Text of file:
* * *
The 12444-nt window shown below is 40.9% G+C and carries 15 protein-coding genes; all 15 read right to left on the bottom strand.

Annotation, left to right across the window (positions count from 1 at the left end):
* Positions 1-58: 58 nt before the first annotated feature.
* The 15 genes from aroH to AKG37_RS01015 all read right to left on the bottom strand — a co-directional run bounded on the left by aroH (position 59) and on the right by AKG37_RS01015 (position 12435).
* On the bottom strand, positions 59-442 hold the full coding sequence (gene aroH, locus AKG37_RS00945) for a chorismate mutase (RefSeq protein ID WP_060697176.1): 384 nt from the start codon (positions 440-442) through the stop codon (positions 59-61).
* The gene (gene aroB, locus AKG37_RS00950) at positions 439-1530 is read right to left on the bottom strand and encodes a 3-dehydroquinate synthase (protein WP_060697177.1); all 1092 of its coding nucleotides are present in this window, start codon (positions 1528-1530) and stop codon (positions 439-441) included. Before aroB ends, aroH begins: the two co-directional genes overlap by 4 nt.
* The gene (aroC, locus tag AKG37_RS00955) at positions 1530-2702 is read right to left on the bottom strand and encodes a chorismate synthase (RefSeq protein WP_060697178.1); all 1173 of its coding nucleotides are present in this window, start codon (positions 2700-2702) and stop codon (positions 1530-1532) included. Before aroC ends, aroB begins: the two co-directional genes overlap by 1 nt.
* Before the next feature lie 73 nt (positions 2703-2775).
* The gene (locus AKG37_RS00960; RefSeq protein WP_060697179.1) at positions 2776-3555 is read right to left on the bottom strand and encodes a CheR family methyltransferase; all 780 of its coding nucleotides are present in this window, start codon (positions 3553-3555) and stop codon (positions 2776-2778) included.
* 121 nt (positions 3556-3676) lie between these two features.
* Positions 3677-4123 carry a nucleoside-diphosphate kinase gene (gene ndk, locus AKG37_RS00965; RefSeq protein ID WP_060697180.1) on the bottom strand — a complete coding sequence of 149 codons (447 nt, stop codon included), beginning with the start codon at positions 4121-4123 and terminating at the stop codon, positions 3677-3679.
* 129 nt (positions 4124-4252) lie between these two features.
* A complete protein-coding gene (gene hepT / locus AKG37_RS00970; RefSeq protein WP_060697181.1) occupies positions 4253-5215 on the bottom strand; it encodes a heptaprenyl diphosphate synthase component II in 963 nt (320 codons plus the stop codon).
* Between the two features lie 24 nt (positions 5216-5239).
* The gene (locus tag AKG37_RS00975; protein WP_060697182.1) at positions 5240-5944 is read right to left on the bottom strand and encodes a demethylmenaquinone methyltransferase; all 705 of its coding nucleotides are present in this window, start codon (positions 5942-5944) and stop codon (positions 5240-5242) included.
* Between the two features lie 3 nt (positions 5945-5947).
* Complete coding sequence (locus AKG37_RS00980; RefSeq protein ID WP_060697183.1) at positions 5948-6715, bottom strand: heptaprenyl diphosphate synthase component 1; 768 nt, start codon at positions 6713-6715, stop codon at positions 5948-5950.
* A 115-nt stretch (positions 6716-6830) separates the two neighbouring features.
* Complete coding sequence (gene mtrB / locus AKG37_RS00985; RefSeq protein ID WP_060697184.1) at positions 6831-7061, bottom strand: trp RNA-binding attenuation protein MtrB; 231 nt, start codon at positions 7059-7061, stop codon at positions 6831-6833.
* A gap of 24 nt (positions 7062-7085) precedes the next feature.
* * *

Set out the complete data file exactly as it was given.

The 12444-nt window shown below is 40.9% G+C and carries 15 protein-coding genes; all 15 read right to left on the bottom strand.

Annotation, left to right across the window (positions count from 1 at the left end):
* Positions 1-58: 58 nt before the first annotated feature.
* The 15 genes from aroH to AKG37_RS01015 all read right to left on the bottom strand — a co-directional run bounded on the left by aroH (position 59) and on the right by AKG37_RS01015 (position 12435).
* On the bottom strand, positions 59-442 hold the full coding sequence (gene aroH, locus AKG37_RS00945) for a chorismate mutase (RefSeq protein ID WP_060697176.1): 384 nt from the start codon (positions 440-442) through the stop codon (positions 59-61).
* The gene (gene aroB, locus AKG37_RS00950) at positions 439-1530 is read right to left on the bottom strand and encodes a 3-dehydroquinate synthase (protein WP_060697177.1); all 1092 of its coding nucleotides are present in this window, start codon (positions 1528-1530) and stop codon (positions 439-441) included. Before aroB ends, aroH begins: the two co-directional genes overlap by 4 nt.
* The gene (aroC, locus tag AKG37_RS00955) at positions 1530-2702 is read right to left on the bottom strand and encodes a chorismate synthase (RefSeq protein WP_060697178.1); all 1173 of its coding nucleotides are present in this window, start codon (positions 2700-2702) and stop codon (positions 1530-1532) included. Before aroC ends, aroB begins: the two co-directional genes overlap by 1 nt.
* Before the next feature lie 73 nt (positions 2703-2775).
* The gene (locus AKG37_RS00960; RefSeq protein WP_060697179.1) at positions 2776-3555 is read right to left on the bottom strand and encodes a CheR family methyltransferase; all 780 of its coding nucleotides are present in this window, start codon (positions 3553-3555) and stop codon (positions 2776-2778) included.
* 121 nt (positions 3556-3676) lie between these two features.
* Positions 3677-4123 carry a nucleoside-diphosphate kinase gene (gene ndk, locus AKG37_RS00965; RefSeq protein ID WP_060697180.1) on the bottom strand — a complete coding sequence of 149 codons (447 nt, stop codon included), beginning with the start codon at positions 4121-4123 and terminating at the stop codon, positions 3677-3679.
* 129 nt (positions 4124-4252) lie between these two features.
* A complete protein-coding gene (gene hepT / locus AKG37_RS00970; RefSeq protein WP_060697181.1) occupies positions 4253-5215 on the bottom strand; it encodes a heptaprenyl diphosphate synthase component II in 963 nt (320 codons plus the stop codon).
* Between the two features lie 24 nt (positions 5216-5239).
* The gene (locus tag AKG37_RS00975; protein WP_060697182.1) at positions 5240-5944 is read right to left on the bottom strand and encodes a demethylmenaquinone methyltransferase; all 705 of its coding nucleotides are present in this window, start codon (positions 5942-5944) and stop codon (positions 5240-5242) included.
* Between the two features lie 3 nt (positions 5945-5947).
* Complete coding sequence (locus AKG37_RS00980; RefSeq protein ID WP_060697183.1) at positions 5948-6715, bottom strand: heptaprenyl diphosphate synthase component 1; 768 nt, start codon at positions 6713-6715, stop codon at positions 5948-5950.
* A 115-nt stretch (positions 6716-6830) separates the two neighbouring features.
* Complete coding sequence (gene mtrB / locus AKG37_RS00985; RefSeq protein ID WP_060697184.1) at positions 6831-7061, bottom strand: trp RNA-binding attenuation protein MtrB; 231 nt, start codon at positions 7059-7061, stop codon at positions 6831-6833.
* A gap of 24 nt (positions 7062-7085) precedes the next feature.